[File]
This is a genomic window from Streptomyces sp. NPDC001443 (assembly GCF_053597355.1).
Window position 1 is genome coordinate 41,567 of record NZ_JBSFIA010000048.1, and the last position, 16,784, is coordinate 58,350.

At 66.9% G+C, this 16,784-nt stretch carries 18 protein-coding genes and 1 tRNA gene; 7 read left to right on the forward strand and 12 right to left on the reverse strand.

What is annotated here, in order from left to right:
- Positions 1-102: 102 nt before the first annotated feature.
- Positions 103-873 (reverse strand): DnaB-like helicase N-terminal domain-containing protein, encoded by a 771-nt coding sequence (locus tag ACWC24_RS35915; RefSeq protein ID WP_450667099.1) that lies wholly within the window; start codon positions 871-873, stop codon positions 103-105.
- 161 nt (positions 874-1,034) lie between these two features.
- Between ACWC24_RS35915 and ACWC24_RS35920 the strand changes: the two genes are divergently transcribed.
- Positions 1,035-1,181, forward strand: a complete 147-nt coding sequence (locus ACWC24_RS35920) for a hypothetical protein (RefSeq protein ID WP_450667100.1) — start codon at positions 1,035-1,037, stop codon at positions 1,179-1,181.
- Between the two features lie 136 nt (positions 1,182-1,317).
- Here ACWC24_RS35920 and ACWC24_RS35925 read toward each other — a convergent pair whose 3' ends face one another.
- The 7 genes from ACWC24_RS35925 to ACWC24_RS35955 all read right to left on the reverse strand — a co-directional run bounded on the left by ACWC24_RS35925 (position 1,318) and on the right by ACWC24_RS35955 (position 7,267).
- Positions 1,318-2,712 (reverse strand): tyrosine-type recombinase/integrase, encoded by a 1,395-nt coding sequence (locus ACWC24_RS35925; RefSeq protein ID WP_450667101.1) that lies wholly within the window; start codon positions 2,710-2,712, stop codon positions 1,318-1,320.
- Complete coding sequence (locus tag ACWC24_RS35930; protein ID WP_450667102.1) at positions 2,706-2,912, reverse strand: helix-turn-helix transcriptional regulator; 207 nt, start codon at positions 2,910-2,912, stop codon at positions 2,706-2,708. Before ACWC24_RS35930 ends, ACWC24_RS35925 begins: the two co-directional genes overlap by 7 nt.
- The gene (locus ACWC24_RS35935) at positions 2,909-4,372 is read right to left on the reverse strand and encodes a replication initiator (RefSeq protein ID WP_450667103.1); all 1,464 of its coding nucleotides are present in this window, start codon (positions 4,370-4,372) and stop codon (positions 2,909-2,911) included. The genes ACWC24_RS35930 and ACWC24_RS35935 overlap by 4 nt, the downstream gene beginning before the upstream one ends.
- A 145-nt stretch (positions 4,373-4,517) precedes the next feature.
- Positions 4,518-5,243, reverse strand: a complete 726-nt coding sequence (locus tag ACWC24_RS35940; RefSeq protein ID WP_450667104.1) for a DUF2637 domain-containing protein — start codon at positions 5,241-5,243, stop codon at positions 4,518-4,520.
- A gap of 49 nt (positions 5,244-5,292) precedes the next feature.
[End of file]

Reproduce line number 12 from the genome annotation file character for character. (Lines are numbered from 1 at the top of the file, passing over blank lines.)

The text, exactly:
- The 7 genes from ACWC24_RS35925 to ACWC24_RS35955 all read right to left on the reverse strand — a co-directional run bounded on the left by ACWC24_RS35925 (position 1,318) and on the right by ACWC24_RS35955 (position 7,267).